Shelf Sea Biogeochemistry blog

Friday 7 August 2015

Starting Out

By Sebastian Sims

My name is Sebastian Sims, and I have just finished my first year at the University of Southampton, studying MSci Marine Biology. Cruise DY034 is my first voyage out to sea, and I feel honoured to start my scientific career with the opportunity of joining RRS Discovery on a shelf sea biogeochemistry research cruise.

DY034 is the last cruise of the SBB series, and "This is an exciting time for the Shelf Seas Biogeochemistry Programme as we finish the last of nine cruises aboard RRS Discovery" says Principle Scientist, Henry Ruhl.

RRS Discovery
"We'll mainly be conducting seafloor research, but also making measurements and taking samples in the overlying waters. The key use of these observations is to better characterise how seawater chemistry and other factors drive carbon cycling and storage, including the role of biology and ecology. In addition to using UK's most advanced research vessel, we've got robotic subs and other tools to hand that mark a real evolution in how we can observe and understand the seas around us."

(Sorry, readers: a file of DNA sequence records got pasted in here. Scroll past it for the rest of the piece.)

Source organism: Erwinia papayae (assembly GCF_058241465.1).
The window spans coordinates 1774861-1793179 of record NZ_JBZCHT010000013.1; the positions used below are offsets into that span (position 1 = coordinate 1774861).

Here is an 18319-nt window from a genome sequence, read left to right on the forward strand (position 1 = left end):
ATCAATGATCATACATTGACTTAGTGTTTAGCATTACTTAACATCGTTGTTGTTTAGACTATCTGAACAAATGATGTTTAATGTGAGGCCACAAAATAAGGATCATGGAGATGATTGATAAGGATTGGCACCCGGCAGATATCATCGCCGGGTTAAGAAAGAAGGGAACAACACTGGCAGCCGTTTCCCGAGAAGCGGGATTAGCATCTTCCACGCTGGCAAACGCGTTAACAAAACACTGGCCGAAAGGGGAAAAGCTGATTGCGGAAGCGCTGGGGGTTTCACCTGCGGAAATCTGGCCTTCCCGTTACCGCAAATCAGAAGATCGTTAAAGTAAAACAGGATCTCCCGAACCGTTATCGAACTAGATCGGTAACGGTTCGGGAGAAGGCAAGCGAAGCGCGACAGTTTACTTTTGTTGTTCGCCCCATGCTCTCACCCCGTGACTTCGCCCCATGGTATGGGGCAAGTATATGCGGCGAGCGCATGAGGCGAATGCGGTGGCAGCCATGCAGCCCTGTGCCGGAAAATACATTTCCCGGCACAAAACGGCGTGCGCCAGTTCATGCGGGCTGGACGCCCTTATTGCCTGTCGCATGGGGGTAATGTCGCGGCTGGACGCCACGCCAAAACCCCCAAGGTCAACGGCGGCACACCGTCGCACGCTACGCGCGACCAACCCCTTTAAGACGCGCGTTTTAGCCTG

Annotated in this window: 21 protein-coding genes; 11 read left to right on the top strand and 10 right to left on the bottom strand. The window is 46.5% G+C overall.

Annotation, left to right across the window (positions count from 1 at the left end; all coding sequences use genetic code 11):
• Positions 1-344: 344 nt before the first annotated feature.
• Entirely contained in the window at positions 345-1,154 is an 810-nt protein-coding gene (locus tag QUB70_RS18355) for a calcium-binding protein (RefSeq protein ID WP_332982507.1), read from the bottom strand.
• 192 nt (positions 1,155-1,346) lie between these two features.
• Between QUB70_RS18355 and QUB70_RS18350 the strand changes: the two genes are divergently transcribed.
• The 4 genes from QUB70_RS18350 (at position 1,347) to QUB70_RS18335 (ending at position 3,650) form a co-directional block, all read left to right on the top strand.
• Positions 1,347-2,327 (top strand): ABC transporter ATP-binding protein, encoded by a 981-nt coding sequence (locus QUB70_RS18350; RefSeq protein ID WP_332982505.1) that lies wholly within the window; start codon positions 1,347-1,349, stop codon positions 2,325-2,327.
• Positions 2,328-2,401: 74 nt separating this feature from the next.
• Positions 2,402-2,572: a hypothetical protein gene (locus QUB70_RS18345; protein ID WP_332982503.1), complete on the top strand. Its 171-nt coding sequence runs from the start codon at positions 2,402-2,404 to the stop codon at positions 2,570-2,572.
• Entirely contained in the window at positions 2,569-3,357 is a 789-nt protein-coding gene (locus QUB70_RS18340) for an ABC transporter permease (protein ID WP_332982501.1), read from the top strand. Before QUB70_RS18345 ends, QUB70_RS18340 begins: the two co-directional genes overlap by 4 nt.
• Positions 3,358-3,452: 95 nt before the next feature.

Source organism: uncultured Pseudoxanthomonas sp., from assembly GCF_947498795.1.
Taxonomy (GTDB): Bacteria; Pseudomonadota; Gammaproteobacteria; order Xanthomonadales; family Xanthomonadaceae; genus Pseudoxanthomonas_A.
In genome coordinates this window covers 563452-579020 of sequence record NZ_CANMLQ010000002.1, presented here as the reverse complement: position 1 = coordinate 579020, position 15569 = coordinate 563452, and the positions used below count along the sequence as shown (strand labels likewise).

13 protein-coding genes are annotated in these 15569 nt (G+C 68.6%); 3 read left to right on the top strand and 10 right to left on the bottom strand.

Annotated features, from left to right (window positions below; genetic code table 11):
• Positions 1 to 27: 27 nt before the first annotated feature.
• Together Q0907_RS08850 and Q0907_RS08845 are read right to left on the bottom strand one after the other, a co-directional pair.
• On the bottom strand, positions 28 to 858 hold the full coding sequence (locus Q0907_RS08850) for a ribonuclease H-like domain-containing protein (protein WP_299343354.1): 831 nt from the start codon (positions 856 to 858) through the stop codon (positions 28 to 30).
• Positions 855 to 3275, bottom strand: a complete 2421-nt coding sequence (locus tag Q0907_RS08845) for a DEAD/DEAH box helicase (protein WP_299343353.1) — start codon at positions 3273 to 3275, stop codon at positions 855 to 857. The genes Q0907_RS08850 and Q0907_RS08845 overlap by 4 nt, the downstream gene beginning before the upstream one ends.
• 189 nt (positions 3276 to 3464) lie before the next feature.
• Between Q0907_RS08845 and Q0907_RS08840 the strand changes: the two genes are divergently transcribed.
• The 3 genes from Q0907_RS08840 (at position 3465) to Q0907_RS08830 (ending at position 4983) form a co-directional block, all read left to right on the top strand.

I first set foot on the ship on 4th August, to receive some training as to the sampling I'll be doing. I work in WP1, and my role involves oxygen calibrations and processing for phytoplankton and other variables. Initially, this did feel like a lot to take in, but once I had practiced some of the essential skills, and after receiving some more training the next day, I began to feel a lot more confident.

Leaving Southampton
I boarded the ship for the voyage on the 5th. After seeing my cabin, I was surprised at the high quality of the cabin, and the food also surpassed my expectations. We also had a science meeting to plan additional details of our expedition, which gave me a good overview of the research happening on board, as well of the anticipated order of events.

Yesterday, the 6th of August, we had a presentation and tour about life on the ship with a focus on health and safety. Following this, there was another brief science meeting. Then at last, Discovery left berth 106 at around 7pm. A few of the scientists and I then made our way to the bow, where we spent quite a while outside enjoying the evening transit. I was particularly impressed by the departure of the pilot, and also the incredible view of the Needles and Alum Bay at sunset.

Sebastian Sims

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